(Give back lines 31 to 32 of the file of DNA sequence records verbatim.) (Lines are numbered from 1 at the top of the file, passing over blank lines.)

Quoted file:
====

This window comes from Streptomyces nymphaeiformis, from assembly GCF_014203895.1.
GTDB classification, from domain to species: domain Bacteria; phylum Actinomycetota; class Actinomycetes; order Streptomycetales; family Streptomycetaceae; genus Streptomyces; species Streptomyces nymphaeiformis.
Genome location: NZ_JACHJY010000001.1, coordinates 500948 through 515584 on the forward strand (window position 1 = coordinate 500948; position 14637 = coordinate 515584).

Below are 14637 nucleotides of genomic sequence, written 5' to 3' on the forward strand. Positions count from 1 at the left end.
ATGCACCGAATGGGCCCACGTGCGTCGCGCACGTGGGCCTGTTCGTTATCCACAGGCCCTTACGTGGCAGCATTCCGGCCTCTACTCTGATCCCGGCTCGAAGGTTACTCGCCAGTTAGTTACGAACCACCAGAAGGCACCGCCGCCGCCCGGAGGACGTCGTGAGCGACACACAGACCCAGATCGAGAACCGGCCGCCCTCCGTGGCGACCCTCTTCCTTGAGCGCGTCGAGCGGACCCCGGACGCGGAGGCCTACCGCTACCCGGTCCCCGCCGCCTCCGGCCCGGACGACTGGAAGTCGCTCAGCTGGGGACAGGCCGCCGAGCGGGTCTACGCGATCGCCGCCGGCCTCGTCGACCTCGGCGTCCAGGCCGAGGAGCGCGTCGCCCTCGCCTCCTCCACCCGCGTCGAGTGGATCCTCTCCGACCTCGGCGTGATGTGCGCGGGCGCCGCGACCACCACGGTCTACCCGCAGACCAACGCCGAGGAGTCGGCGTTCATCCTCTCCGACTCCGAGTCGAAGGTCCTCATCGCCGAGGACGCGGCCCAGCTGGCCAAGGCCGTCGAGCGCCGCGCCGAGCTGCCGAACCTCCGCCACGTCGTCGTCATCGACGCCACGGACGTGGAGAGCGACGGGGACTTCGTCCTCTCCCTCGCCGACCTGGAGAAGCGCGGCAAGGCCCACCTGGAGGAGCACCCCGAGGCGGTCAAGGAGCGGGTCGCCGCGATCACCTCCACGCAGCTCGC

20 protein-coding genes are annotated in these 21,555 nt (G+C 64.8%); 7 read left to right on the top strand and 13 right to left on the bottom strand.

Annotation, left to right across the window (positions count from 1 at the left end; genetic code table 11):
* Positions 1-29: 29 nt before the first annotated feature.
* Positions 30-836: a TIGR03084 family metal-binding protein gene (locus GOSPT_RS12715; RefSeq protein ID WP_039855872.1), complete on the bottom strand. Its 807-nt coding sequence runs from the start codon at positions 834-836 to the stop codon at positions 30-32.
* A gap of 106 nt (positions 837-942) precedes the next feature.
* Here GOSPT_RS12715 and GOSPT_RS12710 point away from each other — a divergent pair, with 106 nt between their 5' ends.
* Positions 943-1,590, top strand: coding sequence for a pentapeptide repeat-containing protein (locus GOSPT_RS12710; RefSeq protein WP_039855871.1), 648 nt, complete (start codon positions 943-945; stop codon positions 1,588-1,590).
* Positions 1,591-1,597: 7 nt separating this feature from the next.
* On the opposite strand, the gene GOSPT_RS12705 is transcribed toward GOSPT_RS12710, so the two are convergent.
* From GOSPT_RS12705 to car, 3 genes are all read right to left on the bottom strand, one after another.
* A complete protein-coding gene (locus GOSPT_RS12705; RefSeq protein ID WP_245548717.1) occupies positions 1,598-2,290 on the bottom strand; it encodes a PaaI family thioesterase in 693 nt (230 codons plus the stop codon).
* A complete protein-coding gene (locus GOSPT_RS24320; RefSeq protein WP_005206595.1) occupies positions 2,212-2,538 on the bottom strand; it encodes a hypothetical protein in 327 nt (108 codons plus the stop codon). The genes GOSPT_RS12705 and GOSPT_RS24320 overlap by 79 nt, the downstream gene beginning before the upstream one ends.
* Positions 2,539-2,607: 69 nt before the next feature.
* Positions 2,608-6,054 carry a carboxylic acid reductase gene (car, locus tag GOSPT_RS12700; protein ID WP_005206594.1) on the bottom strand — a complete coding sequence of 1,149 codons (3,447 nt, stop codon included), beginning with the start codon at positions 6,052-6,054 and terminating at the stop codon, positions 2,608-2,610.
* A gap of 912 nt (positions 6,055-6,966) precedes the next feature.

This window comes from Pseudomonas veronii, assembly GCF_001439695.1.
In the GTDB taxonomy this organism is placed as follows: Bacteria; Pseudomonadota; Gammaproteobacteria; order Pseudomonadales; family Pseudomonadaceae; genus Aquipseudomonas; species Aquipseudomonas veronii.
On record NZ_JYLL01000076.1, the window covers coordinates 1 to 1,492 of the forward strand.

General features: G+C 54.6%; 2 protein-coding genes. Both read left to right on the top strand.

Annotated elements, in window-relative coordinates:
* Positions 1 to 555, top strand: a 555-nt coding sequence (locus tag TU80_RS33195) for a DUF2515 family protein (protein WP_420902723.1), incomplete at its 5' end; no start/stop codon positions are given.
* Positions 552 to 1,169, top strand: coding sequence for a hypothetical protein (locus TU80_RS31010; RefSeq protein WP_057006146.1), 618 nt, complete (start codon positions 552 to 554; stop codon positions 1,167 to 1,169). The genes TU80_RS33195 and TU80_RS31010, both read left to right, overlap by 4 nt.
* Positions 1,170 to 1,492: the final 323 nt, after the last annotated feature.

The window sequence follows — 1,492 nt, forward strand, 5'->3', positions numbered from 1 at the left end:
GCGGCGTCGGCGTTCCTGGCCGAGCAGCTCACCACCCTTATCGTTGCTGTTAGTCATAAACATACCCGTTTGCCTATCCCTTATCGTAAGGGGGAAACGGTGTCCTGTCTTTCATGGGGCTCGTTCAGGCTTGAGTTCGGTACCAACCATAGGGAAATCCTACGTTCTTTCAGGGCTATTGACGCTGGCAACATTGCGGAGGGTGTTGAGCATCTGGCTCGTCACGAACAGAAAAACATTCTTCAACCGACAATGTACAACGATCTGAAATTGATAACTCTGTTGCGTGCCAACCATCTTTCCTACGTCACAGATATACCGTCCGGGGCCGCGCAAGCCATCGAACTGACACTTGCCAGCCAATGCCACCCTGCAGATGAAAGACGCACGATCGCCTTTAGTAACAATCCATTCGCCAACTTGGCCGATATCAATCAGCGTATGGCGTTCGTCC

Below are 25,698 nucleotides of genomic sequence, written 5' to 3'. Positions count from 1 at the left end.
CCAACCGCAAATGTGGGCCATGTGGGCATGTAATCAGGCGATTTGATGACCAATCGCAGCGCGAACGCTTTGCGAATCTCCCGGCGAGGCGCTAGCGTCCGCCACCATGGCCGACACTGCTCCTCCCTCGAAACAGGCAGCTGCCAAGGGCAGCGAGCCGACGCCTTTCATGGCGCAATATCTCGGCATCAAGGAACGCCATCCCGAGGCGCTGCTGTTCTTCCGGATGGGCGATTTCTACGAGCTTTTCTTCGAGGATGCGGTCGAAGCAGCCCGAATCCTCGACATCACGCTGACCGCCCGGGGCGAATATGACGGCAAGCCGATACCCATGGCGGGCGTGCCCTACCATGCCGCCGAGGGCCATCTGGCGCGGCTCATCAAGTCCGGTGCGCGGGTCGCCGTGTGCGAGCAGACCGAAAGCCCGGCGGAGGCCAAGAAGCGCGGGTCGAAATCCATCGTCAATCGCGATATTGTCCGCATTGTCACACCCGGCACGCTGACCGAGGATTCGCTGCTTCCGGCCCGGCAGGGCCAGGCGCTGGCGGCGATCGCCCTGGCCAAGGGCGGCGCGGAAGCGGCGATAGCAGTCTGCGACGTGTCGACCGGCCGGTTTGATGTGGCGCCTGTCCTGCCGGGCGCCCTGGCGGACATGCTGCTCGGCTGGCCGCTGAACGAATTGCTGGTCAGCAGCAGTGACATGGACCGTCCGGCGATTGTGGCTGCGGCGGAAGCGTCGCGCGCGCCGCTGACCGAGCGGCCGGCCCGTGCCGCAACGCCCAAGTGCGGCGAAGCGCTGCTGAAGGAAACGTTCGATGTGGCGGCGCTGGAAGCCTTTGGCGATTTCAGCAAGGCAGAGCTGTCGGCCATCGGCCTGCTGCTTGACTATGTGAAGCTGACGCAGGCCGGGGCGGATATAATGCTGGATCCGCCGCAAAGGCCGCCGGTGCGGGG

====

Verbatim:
Below are 25,698 nucleotides of genomic sequence, written 5' to 3'. Positions count from 1 at the left end.
CCAACCGCAAATGTGGGCCATGTGGGCATGTAATCAGGCGATTTGATGACCAATCGCAGCGCGAACGCTTTGCGAATCTCCCGGCGAGGCGCTAGCGTCCGCCACCATGGCCGACACTGCTCCTCCCTCGAAACAGGCAGCTGCCAAGGGCAGCGAGCCGACGCCTTTCATGGCGCAATATCTCGGCATCAAGGAACGCCATCCCGAGGCGCTGCTGTTCTTCCGGATGGGCGATTTCTACGAGCTTTTCTTCGAGGATGCGGTCGAAGCAGCCCGAATCCTCGACATCACGCTGACCGCCCGGGGCGAATATGACGGCAAGCCGATACCCATGGCGGGCGTGCCCTACCATGCCGCCGAGGGCCATCTGGCGCGGCTCATCAAGTCCGGTGCGCGGGTCGCCGTGTGCGAGCAGACCGAAAGCCCGGCGGAGGCCAAGAAGCGCGGGTCGAAATCCATCGTCAATCGCGATATTGTCCGCATTGTCACACCCGGCACGCTGACCGAGGATTCGCTGCTTCCGGCCCGGCAGGGCCAGGCGCTGGCGGCGATCGCCCTGGCCAAGGGCGGCGCGGAAGCGGCGATAGCAGTCTGCGACGTGTCGACCGGCCGGTTTGATGTGGCGCCTGTCCTGCCGGGCGCCCTGGCGGACATGCTGCTCGGCTGGCCGCTGAACGAATTGCTGGTCAGCAGCAGTGACATGGACCGTCCGGCGATTGTGGCTGCGGCGGAAGCGTCGCGCGCGCCGCTGACCGAGCGGCCGGCCCGTGCCGCAACGCCCAAGTGCGGCGAAGCGCTGCTGAAGGAAACGTTCGATGTGGCGGCGCTGGAAGCCTTTGGCGATTTCAGCAAGGCAGAGCTGTCGGCCATCGGCCTGCTGCTTGACTATGTGAAGCTGACGCAGGCCGGGGCGGATATAATGCTGGATCCGCCGCAAAGGCCGCCGGTGCGGGG